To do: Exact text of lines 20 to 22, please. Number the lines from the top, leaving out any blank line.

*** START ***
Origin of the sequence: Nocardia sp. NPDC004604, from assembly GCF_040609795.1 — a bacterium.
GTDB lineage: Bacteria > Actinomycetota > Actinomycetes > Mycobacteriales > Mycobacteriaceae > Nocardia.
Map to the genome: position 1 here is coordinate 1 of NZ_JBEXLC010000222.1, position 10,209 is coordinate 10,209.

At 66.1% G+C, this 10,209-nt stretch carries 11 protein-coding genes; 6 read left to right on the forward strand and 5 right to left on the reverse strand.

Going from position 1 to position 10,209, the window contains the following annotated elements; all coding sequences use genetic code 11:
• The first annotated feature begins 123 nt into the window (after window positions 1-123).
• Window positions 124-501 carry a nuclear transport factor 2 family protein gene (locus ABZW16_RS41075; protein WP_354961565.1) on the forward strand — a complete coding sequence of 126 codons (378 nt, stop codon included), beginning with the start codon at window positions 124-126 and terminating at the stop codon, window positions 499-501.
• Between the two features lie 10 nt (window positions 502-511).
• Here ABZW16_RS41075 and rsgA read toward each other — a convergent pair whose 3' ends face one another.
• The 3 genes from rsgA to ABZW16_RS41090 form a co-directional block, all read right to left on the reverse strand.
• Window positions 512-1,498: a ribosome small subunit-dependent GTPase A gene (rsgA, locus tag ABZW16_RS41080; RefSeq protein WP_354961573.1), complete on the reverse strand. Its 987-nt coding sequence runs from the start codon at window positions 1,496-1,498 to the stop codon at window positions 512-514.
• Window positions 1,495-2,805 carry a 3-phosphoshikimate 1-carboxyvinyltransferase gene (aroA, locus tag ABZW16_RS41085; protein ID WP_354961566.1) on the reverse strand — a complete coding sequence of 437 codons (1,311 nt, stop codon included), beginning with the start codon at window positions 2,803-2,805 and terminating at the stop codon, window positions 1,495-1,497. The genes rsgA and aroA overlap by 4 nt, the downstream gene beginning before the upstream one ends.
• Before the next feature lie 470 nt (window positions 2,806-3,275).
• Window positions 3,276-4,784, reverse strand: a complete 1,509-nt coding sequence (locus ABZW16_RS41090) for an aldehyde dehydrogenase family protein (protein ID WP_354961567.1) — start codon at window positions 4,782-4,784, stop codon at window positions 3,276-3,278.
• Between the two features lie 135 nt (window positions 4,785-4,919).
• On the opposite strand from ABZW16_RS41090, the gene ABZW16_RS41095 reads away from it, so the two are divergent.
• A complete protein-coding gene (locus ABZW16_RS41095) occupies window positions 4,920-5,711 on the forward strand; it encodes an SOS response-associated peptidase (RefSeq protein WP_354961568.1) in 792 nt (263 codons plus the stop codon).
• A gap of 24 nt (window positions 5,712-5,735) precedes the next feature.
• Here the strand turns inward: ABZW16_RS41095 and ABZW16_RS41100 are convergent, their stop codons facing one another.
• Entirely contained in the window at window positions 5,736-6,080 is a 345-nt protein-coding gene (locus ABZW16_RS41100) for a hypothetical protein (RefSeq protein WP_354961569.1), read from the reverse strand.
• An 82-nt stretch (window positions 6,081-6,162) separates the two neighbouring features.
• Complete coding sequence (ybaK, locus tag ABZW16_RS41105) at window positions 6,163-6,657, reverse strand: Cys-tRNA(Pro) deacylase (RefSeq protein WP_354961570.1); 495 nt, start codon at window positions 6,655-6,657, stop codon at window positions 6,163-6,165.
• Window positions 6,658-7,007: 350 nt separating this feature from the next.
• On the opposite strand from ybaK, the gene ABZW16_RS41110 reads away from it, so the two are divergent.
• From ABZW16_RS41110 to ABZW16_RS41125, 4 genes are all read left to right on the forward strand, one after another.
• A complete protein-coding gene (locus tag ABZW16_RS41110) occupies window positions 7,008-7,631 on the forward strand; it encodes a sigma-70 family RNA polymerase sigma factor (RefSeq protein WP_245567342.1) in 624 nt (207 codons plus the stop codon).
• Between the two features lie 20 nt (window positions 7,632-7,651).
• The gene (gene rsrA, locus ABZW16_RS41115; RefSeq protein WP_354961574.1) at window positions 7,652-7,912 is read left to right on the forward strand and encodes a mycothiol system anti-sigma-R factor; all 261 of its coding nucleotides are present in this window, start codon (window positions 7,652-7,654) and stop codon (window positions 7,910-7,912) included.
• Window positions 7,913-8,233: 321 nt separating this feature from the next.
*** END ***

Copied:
• Entirely contained in the window at window positions 5,736-6,080 is a 345-nt protein-coding gene (locus ABZW16_RS41100) for a hypothetical protein (RefSeq protein WP_354961569.1), read from the reverse strand.
• An 82-nt stretch (window positions 6,081-6,162) separates the two neighbouring features.
• Complete coding sequence (ybaK, locus tag ABZW16_RS41105) at window positions 6,163-6,657, reverse strand: Cys-tRNA(Pro) deacylase (RefSeq protein WP_354961570.1); 495 nt, start codon at window positions 6,655-6,657, stop codon at window positions 6,163-6,165.